I was reminded of a team that starts each of their team meetings in the same way with something they call The Ripple Effect. The Ripple Effect is an opportunity for individuals to share stories about the positive impact their work is having on their clients.
Starting team meetings in this way sets the tone for the rest of their time together. It focuses everyone’s attention on the impact of their work and alignment with the mission of the organization.
I’m inspired by this example and reminded that we can choose what we focus on, and what we focus on impacts what we see.
How does your team stay connected to their mission and to the impact of the work they are doing?
When you look at your agenda for your team meetings, where is the attention focused and how do you set the tone? I'd love to hear your thoughts and ideas in the comments below.
Recently, I tackled a home project to fix some blinds in my kitchen. The cord had snapped and the blinds needed to be restrung. I purchased all of the equipment I needed, laid everything out on my kitchen counter, disassembled the shade and put it back together. And then the test - it worked! I was so excited about what I had accomplished.
Could I have hired somebody to do it for me? Yes! I could have taken it to a blinds repair shop and paid them to fix it. But for me, there was great satisfaction in doing it on my own.
If you know me, you won’t be surprised to learn that one of my core values is resourcefulness. I love to figure things out. If there is a problem, I would much rather find the solution myself than hire somebody else to do it. It’s fun for me and core to who I am.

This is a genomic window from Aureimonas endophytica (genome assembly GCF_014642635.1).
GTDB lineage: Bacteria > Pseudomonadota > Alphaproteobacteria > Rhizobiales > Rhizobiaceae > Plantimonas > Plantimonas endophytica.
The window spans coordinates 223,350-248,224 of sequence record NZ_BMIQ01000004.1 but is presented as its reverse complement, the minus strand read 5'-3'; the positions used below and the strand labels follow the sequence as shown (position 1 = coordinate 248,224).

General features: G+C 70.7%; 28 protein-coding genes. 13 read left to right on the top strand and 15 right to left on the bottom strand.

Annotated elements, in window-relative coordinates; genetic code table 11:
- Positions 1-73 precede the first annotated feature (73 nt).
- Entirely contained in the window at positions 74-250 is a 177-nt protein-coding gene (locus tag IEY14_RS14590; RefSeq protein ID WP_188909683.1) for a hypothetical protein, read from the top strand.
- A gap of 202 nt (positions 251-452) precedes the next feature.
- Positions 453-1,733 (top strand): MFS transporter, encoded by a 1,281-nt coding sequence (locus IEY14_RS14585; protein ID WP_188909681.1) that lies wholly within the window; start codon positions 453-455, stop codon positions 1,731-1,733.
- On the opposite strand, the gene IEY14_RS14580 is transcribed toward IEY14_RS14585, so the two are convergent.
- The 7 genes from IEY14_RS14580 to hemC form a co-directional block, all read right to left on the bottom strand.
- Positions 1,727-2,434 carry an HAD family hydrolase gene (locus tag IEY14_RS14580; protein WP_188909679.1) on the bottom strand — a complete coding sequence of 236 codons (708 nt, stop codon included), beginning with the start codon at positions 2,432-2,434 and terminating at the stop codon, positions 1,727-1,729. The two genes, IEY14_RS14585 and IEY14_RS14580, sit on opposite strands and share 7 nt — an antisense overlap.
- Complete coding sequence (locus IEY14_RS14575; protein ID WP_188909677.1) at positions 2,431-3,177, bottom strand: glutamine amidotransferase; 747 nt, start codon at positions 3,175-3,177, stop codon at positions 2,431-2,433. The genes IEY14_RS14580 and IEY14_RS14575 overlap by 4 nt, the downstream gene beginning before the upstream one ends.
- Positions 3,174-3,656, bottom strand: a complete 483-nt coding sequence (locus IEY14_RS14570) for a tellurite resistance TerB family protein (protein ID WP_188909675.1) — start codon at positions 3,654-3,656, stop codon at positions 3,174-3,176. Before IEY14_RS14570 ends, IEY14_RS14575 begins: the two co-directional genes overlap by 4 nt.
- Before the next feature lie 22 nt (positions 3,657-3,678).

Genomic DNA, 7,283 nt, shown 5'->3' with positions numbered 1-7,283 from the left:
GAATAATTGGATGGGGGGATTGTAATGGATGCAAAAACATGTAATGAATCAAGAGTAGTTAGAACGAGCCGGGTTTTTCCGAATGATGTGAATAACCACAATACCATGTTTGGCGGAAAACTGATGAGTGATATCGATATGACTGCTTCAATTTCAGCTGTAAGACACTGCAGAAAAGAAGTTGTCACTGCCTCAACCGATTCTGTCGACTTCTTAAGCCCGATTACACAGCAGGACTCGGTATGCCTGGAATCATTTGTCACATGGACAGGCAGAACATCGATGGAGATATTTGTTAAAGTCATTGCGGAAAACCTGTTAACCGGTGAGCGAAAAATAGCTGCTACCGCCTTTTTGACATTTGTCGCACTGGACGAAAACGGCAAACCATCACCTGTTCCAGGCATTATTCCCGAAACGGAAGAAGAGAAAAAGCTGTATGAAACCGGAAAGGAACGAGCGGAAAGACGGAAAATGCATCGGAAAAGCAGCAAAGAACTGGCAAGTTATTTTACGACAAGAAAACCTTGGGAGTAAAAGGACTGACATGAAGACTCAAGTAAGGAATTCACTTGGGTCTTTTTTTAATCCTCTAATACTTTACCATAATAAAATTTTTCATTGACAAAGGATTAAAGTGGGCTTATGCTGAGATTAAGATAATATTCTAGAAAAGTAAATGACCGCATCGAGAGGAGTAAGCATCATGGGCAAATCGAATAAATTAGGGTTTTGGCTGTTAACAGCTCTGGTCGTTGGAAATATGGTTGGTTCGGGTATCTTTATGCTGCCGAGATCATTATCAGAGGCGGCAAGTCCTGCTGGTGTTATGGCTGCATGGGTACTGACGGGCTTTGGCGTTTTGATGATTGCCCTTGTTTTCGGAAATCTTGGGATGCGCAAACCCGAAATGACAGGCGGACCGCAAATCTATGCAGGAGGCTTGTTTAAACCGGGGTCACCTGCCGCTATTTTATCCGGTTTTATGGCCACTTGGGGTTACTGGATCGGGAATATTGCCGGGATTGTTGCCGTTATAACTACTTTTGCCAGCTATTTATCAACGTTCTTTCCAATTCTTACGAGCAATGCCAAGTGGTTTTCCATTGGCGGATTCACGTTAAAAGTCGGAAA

Values in Action
I had been working with a colleague for a while when we decided to share our values with each other. When she learned that one of mine was resourcefulness, it was like this light bulb went off. Previous to this, my style sometimes felt overwhelming to her, as I would say things like “What if we try this. Or that. Or something else? Let’s stay with it. We will figure it out!” When she understood that resourcefulness was core to who I am, she could appreciate my approach in a different way.
One of Dare to Lead’s™ four core skill sets of courage-building is Living Into Our Values. In the workshops I facilitate, participants identify their core values and share them with one another. Through this process team members gain a deeper understanding of what is really important to their colleagues, which strengthens relationships.
What are your core values and how do they impact how you approach your work?
How do you know if you're living in alignment with your values - that you're practicing your values and not just professing them?
If you're interested in this process, feel free to send me a direct message and ask for the values list. As you read through this list, see which values resonate with you, and then narrow your choices down to your top 2-3.
Share any thoughts or experiences you have in the comments below! I'd love to hear them.
Until next time, be brave, be kind, and take good care.
I don't like conflict.
I don't like the idea of conflict.
I don't like being involved in conflict.
I don't even like being around conflict.
When I was in junior high school, there were two boys having a fist fight. I was so uncomfortable with this conflict that I put myself in between them to get them to stop fighting.
Luckily, nobody got hurt, but that was a big physical risk that I took. The conflict didn't even have anything to do with me. I was just so uncomfortable being around it.
Now that's an example of something pretty extreme - but I don't even like the idea of a potentially difficult conversation that might lead to hurt feelings or discomfort.
Many of my clients tell me that one of the biggest issues in their organization is that people avoid having hard conversations.
They report a variety of reasons for this, including: